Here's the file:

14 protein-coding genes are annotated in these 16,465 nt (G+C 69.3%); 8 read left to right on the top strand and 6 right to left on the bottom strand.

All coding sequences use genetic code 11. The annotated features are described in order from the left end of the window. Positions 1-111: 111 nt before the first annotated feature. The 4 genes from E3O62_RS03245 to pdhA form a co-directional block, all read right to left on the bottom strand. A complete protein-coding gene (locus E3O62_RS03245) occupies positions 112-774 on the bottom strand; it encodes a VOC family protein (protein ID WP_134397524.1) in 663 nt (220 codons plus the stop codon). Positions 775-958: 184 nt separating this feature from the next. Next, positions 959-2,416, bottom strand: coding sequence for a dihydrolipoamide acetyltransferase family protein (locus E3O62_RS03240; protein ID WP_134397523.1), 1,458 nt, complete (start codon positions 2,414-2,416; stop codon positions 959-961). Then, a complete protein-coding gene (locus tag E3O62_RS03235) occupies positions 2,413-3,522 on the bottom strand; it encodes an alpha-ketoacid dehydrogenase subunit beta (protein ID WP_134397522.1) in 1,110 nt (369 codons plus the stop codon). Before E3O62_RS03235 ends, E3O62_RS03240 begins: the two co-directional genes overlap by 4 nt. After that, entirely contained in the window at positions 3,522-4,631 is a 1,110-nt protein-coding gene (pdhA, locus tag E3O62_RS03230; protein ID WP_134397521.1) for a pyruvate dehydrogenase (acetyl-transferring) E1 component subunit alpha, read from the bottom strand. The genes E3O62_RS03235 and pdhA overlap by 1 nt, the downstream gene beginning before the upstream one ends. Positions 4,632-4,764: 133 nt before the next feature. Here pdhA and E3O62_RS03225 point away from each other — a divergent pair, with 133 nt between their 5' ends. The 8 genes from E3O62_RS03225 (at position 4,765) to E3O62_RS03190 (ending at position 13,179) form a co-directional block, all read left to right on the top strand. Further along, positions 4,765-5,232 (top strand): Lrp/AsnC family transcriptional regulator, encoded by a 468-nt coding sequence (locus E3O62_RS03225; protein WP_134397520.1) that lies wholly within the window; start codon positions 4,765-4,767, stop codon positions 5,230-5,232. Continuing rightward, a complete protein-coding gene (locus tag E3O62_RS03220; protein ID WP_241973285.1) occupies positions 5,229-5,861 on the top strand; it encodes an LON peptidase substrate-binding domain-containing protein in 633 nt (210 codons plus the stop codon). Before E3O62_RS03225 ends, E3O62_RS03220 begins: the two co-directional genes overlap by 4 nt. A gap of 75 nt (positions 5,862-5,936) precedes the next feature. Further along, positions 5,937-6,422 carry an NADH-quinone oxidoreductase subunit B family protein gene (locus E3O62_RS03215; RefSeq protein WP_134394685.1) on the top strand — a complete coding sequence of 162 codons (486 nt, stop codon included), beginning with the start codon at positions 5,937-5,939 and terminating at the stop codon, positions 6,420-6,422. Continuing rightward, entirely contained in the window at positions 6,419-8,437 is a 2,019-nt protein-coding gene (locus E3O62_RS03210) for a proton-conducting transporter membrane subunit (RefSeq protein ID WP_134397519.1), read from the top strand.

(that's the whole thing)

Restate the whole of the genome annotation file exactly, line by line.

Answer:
14 protein-coding genes are annotated in these 16,465 nt (G+C 69.3%); 8 read left to right on the top strand and 6 right to left on the bottom strand.

All coding sequences use genetic code 11. The annotated features are described in order from the left end of the window. Positions 1-111: 111 nt before the first annotated feature. The 4 genes from E3O62_RS03245 to pdhA form a co-directional block, all read right to left on the bottom strand. A complete protein-coding gene (locus E3O62_RS03245) occupies positions 112-774 on the bottom strand; it encodes a VOC family protein (protein ID WP_134397524.1) in 663 nt (220 codons plus the stop codon). Positions 775-958: 184 nt separating this feature from the next. Next, positions 959-2,416, bottom strand: coding sequence for a dihydrolipoamide acetyltransferase family protein (locus E3O62_RS03240; protein ID WP_134397523.1), 1,458 nt, complete (start codon positions 2,414-2,416; stop codon positions 959-961). Then, a complete protein-coding gene (locus tag E3O62_RS03235) occupies positions 2,413-3,522 on the bottom strand; it encodes an alpha-ketoacid dehydrogenase subunit beta (protein ID WP_134397522.1) in 1,110 nt (369 codons plus the stop codon). Before E3O62_RS03235 ends, E3O62_RS03240 begins: the two co-directional genes overlap by 4 nt. After that, entirely contained in the window at positions 3,522-4,631 is a 1,110-nt protein-coding gene (pdhA, locus tag E3O62_RS03230; protein ID WP_134397521.1) for a pyruvate dehydrogenase (acetyl-transferring) E1 component subunit alpha, read from the bottom strand. The genes E3O62_RS03235 and pdhA overlap by 1 nt, the downstream gene beginning before the upstream one ends. Positions 4,632-4,764: 133 nt before the next feature. Here pdhA and E3O62_RS03225 point away from each other — a divergent pair, with 133 nt between their 5' ends. The 8 genes from E3O62_RS03225 (at position 4,765) to E3O62_RS03190 (ending at position 13,179) form a co-directional block, all read left to right on the top strand. Further along, positions 4,765-5,232 (top strand): Lrp/AsnC family transcriptional regulator, encoded by a 468-nt coding sequence (locus E3O62_RS03225; protein WP_134397520.1) that lies wholly within the window; start codon positions 4,765-4,767, stop codon positions 5,230-5,232. Continuing rightward, a complete protein-coding gene (locus tag E3O62_RS03220; protein ID WP_241973285.1) occupies positions 5,229-5,861 on the top strand; it encodes an LON peptidase substrate-binding domain-containing protein in 633 nt (210 codons plus the stop codon). Before E3O62_RS03225 ends, E3O62_RS03220 begins: the two co-directional genes overlap by 4 nt. A gap of 75 nt (positions 5,862-5,936) precedes the next feature. Further along, positions 5,937-6,422 carry an NADH-quinone oxidoreductase subunit B family protein gene (locus E3O62_RS03215; RefSeq protein WP_134394685.1) on the top strand — a complete coding sequence of 162 codons (486 nt, stop codon included), beginning with the start codon at positions 5,937-5,939 and terminating at the stop codon, positions 6,420-6,422. Continuing rightward, entirely contained in the window at positions 6,419-8,437 is a 2,019-nt protein-coding gene (locus E3O62_RS03210) for a proton-conducting transporter membrane subunit (RefSeq protein ID WP_134397519.1), read from the top strand.